In Wolff’s time in Switzerland, a woman who chose to live her Hetaira nature to the fullest often remained unmarried and/or childless, and lived unconventionally. At present, at least in western societies, this is no longer necessary.
Most contemporary women speak very openly about their wish, as well as the challenges involved, to be a mother, as well as keeping the romantic and sexual connection with their husband or partner alive. We can infer that this includes the difficulty of maintaining the inner connection between their souls, which is so important for the Hetaira.
“Her interest is directed towards objective achievements which she wants to accomplish herself.”
In modern days we could call her a career woman, but her type might also express itself in the wife who “wears the pants at home and keeps their household and family under military discipline”.
Ideally, the Amazon balances her desire to contribute to the collective and cultural values of her time with any other responsibilities and interests she may have.
The Amazon’s shadow side
The shadow side of the Amazon is often illustrated in contemporary movies by the career woman (or man !) who is so consumed by her ambition that she neglects her personal relationships with her children, husband, family, and friends. She might even misuse human relationships for the sake of her career.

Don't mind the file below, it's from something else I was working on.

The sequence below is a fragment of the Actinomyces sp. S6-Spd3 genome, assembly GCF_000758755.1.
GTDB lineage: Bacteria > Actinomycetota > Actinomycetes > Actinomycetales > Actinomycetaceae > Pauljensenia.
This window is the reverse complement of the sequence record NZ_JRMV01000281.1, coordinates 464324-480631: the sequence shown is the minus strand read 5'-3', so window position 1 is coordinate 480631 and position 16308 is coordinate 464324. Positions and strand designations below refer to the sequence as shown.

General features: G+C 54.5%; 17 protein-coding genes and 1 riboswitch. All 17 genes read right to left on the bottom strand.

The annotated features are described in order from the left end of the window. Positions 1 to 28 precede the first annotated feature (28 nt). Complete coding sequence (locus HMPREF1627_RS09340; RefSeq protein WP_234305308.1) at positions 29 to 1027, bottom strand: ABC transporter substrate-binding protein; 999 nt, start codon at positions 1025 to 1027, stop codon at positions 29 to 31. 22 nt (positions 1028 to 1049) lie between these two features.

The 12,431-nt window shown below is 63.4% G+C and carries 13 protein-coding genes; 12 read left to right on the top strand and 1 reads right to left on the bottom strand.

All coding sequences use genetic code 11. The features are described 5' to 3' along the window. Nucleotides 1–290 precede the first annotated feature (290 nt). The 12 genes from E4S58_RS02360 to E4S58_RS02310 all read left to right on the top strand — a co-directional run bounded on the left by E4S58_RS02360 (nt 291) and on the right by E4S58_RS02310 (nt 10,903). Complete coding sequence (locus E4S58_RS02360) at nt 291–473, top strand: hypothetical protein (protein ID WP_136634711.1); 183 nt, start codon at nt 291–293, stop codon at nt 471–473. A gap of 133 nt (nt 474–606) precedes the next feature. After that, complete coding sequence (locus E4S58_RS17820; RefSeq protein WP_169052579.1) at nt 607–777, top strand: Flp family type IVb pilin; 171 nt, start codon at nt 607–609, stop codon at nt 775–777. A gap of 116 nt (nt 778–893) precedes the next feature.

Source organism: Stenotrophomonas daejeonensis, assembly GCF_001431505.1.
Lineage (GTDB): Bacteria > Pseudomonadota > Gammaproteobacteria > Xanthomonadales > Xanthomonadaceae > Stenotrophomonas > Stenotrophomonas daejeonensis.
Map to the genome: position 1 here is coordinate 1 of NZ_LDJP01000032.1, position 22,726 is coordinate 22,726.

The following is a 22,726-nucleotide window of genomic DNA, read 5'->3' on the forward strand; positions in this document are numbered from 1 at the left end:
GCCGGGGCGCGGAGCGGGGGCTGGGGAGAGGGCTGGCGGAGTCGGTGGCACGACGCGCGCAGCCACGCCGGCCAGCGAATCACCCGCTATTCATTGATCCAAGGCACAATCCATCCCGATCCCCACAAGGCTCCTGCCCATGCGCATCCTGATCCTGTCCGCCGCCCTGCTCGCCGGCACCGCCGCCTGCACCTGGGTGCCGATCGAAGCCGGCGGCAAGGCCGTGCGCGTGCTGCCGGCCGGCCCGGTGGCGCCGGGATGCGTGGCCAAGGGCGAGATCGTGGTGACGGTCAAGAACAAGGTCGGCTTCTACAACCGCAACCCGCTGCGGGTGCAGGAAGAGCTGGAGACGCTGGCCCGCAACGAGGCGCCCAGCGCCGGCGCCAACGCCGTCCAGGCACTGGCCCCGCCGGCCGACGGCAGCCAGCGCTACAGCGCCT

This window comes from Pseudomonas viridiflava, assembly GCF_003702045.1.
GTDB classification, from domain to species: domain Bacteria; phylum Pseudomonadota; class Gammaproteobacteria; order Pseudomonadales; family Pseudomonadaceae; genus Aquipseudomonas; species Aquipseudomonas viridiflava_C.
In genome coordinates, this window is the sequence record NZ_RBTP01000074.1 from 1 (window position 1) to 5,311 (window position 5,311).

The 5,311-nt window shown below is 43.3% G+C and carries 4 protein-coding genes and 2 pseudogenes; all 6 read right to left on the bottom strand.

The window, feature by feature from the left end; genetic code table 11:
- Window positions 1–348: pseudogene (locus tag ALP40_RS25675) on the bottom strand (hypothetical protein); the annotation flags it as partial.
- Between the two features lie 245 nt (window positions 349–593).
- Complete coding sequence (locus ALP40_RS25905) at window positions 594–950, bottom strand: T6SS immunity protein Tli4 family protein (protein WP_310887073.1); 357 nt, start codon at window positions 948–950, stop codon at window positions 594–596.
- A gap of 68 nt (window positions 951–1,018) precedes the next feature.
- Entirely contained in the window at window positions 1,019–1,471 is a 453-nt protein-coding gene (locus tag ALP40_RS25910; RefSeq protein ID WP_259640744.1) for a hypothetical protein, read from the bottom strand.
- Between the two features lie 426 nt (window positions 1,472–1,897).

The Medial woman
“The medial woman is immersed in the psychic atmosphere of her environment and the spirit of her period, but above all in the collective (impersonal) unconscious.”
The Medial woman is highly intuitive and has a strong connection to the collective unconscious. Her qualities may find expression in the spheres of religion and spirituality, but also in the arts, medicine and healing, and in research and psychology.
The Medial woman’s shadow side
As with all four structural forms, and archetypes in general, the shadow side appears when one lives a life that is too one-sided : when one is possessed by one archetype, at the exclusion of the others.
When a Medial woman lacks ego strength, she might be overcome by the effects of the unconscious. She might lack the capacity to discriminate between what comes from within herself, and what comes from the collective unconscious.
Another problem might lie in finding the words to express the unconscious content she has access to. Therefore, she might be confusing, and her influence on others and herself can even become destructive.
A theory developed independently from C.G. Jung
Wolff presented her innovative model to the Psychology Club Zürich (for which she acted as president for 17 years) in 1934, and then again, in expanded form, at the C.G. Jung Institute Zurich in 1948.